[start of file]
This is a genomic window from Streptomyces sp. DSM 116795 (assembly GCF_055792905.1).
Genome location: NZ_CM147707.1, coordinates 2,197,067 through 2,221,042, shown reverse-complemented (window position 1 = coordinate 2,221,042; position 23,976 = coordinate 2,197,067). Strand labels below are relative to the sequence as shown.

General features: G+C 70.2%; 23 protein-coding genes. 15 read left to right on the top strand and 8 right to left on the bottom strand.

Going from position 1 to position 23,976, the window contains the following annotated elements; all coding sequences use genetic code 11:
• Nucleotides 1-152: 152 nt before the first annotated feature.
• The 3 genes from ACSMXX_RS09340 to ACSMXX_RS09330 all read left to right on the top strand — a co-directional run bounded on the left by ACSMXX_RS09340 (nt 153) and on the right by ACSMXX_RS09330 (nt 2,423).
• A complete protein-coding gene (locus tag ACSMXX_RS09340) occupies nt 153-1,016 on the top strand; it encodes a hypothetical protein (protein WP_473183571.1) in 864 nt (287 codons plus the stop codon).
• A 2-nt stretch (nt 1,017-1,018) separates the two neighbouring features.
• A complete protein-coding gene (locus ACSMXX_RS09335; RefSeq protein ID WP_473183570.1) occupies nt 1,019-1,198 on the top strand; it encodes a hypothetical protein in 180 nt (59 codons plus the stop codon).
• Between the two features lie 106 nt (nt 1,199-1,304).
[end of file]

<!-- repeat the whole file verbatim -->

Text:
This is a genomic window from Streptomyces sp. DSM 116795 (assembly GCF_055792905.1).
Genome location: NZ_CM147707.1, coordinates 2,197,067 through 2,221,042, shown reverse-complemented (window position 1 = coordinate 2,221,042; position 23,976 = coordinate 2,197,067). Strand labels below are relative to the sequence as shown.

General features: G+C 70.2%; 23 protein-coding genes. 15 read left to right on the top strand and 8 right to left on the bottom strand.

Going from position 1 to position 23,976, the window contains the following annotated elements; all coding sequences use genetic code 11:
• Nucleotides 1-152: 152 nt before the first annotated feature.
• The 3 genes from ACSMXX_RS09340 to ACSMXX_RS09330 all read left to right on the top strand — a co-directional run bounded on the left by ACSMXX_RS09340 (nt 153) and on the right by ACSMXX_RS09330 (nt 2,423).
• A complete protein-coding gene (locus tag ACSMXX_RS09340) occupies nt 153-1,016 on the top strand; it encodes a hypothetical protein (protein WP_473183571.1) in 864 nt (287 codons plus the stop codon).
• A 2-nt stretch (nt 1,017-1,018) separates the two neighbouring features.
• A complete protein-coding gene (locus ACSMXX_RS09335; RefSeq protein ID WP_473183570.1) occupies nt 1,019-1,198 on the top strand; it encodes a hypothetical protein in 180 nt (59 codons plus the stop codon).
• Between the two features lie 106 nt (nt 1,199-1,304).